For Muslim couples going through a divorce, there is an additional onion layer for the separating spouses to unpeel in order to resolve all issues arising from the breakdown of their marriage.
The Mahr (which depending on its cultural origins is also referred to as the Maher, Meher, or Mehr), is a central component of any Islamic wedding. It was premised on the principle of empowering women by either providing or agreeing to provide the bride with a sum of money, or other asset. Depending on the culture, she could demand her Mahr (a) at any time, or (b) upon a specified event occurring, such as the couple separating.
Mahr Agreements Can Be Enforced By The Courts
Interestingly, the Mahr is often entered into like an enforceable contract. The amount or asset listed is clear, the parties are clearly identified, it is entered into voluntarily by the couple before their marriage, is dated, signed and also witnessed. In other words, provided that the terms are clear enough, it meets all of the requirements of being a marriage contract (i.e. a prenuptial agreement).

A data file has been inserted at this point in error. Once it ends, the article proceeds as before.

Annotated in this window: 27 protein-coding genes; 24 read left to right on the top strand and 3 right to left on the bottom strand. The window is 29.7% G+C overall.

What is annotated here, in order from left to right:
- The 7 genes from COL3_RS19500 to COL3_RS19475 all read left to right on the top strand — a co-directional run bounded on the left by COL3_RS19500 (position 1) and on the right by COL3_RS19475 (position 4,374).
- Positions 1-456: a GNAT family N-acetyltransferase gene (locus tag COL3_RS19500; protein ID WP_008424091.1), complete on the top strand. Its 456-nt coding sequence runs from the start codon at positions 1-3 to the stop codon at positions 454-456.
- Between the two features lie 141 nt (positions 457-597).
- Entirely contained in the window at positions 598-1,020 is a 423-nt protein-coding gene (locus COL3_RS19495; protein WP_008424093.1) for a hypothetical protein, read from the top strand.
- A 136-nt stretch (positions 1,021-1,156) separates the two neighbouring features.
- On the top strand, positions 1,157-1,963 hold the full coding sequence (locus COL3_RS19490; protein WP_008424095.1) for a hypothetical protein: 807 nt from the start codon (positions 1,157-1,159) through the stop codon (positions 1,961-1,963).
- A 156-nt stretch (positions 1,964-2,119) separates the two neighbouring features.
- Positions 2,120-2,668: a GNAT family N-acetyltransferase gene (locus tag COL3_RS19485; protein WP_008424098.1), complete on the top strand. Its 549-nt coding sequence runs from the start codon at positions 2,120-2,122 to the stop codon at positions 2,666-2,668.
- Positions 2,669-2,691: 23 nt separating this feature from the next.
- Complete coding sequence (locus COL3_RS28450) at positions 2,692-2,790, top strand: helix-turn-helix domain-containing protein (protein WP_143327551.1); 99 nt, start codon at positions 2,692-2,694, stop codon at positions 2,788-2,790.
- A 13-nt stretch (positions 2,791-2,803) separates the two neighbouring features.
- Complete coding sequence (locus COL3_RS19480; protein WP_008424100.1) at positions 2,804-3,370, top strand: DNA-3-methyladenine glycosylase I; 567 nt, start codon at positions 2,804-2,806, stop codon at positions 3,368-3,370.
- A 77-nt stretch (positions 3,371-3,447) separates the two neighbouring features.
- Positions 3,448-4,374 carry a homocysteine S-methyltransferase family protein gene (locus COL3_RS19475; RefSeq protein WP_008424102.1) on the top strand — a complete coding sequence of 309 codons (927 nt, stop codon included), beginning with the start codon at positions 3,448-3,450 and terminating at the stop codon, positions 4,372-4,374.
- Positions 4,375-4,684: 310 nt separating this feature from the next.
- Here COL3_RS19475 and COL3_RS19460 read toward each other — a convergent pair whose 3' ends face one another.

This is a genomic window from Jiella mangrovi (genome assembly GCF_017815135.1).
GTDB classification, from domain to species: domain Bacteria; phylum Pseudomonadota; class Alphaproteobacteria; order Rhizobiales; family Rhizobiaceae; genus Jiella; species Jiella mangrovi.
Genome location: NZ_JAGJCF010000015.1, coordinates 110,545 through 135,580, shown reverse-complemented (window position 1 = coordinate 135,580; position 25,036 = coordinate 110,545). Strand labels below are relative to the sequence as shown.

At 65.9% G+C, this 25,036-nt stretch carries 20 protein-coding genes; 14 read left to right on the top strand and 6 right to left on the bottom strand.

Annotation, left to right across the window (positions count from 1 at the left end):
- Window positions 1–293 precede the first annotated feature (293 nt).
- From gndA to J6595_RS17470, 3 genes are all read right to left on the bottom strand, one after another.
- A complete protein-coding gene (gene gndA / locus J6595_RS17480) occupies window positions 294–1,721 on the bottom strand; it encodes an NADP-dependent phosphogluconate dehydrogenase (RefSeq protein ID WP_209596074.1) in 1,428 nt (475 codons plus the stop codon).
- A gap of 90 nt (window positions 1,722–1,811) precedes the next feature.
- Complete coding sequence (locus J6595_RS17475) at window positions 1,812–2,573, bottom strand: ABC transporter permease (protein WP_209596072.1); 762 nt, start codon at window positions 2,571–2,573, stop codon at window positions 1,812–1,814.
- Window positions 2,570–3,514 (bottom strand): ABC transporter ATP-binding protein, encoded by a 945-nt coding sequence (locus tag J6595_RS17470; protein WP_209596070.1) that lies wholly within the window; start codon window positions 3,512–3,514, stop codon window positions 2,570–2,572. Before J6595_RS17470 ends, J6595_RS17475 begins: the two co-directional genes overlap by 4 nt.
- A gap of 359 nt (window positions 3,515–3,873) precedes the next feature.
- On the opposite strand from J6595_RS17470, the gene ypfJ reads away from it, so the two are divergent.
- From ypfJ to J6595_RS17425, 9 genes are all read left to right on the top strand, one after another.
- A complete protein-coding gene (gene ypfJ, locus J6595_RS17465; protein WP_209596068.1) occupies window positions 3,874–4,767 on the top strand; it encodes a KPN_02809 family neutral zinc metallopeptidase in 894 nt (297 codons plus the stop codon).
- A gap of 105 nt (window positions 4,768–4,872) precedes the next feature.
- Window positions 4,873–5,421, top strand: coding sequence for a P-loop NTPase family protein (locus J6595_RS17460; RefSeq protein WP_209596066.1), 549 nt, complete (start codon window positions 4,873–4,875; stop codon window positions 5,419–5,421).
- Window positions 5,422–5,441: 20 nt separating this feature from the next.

Depending on the wording of the actual Mahr signed by the parties, Courts have been enforcing Mahr Agreements as contracts. The amount provided for the Mahr to the wife is over and above the property division regime that equally divides the couple's equity.
The body of case law on this issue is growing and evolving. It is important to speak to a lawyer experienced in family law and who is familiar with your cultural and religious nuances to understand your rights and obligations upon separation, and whether your Mahr is enforceable.